Europe South Asia Asia Pacific Americas Middle East Africa BBC Homepage World Service Education

Front Page



UK Politics







Talking Point
On Air
Low Graphics

Thursday, March 4, 1999 Published at 12:12 GMT

World: Americas

Monica and Hillary fight for the front page

Monica Lewinsky's first in-depth televison interview was with Barbara Walters

America's leading newspapers leapt to give front-page prominence to Monica Lewinsky's media double whammy on Thursday.

But she was forced to share the front pages with Hillary Clinton as the momentum for the latter's political career grows.

The New York Times billed both the media launch of the former White House intern's story and the First Lady's New York fund-raising events on the front page, but it was Monica's face which gazed out at readers.

[ image:  ]
The paper headlined Monica's story, "In Interview and Book, Lewinsky Takes Offensive", luring readers to an extensive analysis on inside pages of what it termed the "double-fronted campaign".

Ms Lewinsky's first in-depth televsion interview, with Barbara Walters on ABC television, was designed to coincide with the release of her biography.

The paper made no bones about the fact that now that Monica could be candid, she was "finally free to seek self-justification and personal profit."

And just in case anyone had missed the interview, the article revealed all. It said the "most striking" feature was her admission that during a lull in the affair (with the President), she briefly dated a Pentagon employee, became pregnant and had an abortion, which plunged her into depression.

[ image: Speculation about Hillary's political ambitions has reached fever pitch]
Speculation about Hillary's political ambitions has reached fever pitch
In New York, the First Lady was busy building her own political career. She attended an arts education awareness-raiser in Queens, and a Democratic women's leadership fund-raiser in Manhattan.

The huge audiences attracted by Hillary Clinton provided further evidence of interest in the possibility that she may bid to represent New York in the Senate.


The Washington Post implied that Monica's media fanfare was a way of exacting revenge.

[ image:  ]
"Biography depicts a Bitter Lewinsky", cried the Post's front-page headline. The paper carried another huge feature on the inside pages, headlined "Lewinsky's scorn has many targets."

Hillary Clinton's New York trip, although billed on the front page under "First Lady Tests Water", was in fact consigned to a Monica link story.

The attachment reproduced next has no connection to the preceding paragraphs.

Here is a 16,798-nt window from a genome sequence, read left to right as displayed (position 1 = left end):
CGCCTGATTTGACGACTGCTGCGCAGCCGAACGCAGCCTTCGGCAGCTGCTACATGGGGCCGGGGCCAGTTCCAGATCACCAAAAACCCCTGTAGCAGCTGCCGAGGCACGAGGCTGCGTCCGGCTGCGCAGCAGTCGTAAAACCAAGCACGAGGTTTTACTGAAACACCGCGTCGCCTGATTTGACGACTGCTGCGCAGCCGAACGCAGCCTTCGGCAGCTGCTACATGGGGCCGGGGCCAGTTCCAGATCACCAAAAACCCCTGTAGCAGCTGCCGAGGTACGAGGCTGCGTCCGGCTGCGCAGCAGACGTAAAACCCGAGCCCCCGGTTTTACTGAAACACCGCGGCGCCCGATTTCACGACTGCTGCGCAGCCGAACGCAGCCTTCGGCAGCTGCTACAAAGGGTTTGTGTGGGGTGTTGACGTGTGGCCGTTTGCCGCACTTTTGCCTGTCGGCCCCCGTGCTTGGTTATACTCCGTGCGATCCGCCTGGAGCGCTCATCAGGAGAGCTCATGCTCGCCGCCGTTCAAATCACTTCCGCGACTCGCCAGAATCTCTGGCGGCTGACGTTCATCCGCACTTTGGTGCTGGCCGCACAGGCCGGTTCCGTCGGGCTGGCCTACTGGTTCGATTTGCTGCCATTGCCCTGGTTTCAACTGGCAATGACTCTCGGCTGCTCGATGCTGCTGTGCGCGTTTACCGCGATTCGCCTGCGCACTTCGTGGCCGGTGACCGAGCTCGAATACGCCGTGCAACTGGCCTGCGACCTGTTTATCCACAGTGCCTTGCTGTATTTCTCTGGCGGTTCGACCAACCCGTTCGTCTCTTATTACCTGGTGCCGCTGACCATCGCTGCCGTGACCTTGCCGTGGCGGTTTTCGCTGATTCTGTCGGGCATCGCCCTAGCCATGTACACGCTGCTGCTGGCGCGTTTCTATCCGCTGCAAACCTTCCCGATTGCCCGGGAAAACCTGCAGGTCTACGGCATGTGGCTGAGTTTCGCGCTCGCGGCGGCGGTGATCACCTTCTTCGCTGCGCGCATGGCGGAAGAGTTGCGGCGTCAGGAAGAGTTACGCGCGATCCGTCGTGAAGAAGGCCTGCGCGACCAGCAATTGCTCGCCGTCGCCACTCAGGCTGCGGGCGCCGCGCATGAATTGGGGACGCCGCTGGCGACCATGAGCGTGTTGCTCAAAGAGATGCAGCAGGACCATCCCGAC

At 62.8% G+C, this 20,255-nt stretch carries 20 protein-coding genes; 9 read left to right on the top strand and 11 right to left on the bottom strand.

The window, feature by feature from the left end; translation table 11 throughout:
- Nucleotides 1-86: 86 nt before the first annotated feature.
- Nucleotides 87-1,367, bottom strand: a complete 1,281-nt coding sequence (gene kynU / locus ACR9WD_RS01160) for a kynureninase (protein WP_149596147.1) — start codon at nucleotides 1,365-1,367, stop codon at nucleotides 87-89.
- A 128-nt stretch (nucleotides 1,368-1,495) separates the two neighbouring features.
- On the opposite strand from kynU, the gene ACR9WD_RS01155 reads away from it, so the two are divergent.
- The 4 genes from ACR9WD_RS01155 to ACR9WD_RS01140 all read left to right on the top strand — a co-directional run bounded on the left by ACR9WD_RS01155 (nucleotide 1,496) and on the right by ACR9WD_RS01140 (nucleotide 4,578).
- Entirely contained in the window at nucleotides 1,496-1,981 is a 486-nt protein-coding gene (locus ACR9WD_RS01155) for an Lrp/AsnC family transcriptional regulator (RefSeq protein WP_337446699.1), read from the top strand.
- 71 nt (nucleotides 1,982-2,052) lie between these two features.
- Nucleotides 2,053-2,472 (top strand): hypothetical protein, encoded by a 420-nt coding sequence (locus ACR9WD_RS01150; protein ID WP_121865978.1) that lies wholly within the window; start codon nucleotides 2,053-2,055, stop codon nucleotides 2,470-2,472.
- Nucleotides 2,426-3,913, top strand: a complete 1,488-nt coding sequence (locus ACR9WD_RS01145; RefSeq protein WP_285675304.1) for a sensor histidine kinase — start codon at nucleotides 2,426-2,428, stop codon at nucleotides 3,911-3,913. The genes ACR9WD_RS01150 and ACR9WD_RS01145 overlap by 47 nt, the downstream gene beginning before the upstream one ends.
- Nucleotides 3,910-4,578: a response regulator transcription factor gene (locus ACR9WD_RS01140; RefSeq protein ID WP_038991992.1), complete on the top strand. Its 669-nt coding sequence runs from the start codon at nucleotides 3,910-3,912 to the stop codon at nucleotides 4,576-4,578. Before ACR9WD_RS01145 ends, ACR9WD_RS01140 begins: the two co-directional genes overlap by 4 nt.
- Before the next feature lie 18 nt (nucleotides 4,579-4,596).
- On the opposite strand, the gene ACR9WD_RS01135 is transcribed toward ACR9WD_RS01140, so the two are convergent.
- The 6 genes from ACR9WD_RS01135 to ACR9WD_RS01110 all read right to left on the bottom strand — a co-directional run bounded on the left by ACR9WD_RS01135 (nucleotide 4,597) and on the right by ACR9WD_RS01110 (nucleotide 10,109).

All fizzing

The Boston Globe put Monica's story on the front page before the interview had been broadcast: "Monica market readies shift into high gear" screamed the headline in Wednesday's edition.

The paper was rather scathing about Monica's media extravaganza: "By Friday, the campaign to resuscitate her reputation - and make everyone a pile of cash along the way - will be as intense as the campaign for New Coke," said the article.

The paper questioned whether US consumers would "accept the newly sweetened version of Monica Lewinsky".

The First Lady did not even get a front-page mention.

Advanced options | Search tips

Back to top | BBC News Home | BBC Homepage | ©

Africa | Americas | Asia-Pacific | Europe | Middle East | South Asia

Relevant Stories

04 Mar 99 | Americas
Hillary focuses on fundraising

17 Feb 99 | Americas
Hillary Clinton: I may run for Senate

Internet Links

Washington Post

Boston Globe

New York Times

The BBC is not responsible for the content of external internet sites.

In this section

From Business
Microsoft trial mediator appointed

Safety chief deplores crash speculation

From Entertainment
Taxman scoops a million

Violence greets Clinton visit

Bush outlines foreign policy

Boy held after US school shooting

Memorial for bonfire dead

Senate passes US budget

New constitution for Venezuela

North Korea expels US 'spy'

Hurricane Lenny abates

UN welcomes US paying dues

Chavez praises 'advanced' constitution

In pictures: Castro strikes out Chavez

WTO: arbitration in EU-Ecuador banana dispute

Colombian army chief says rebels defeated

Colombian president lambasts rebels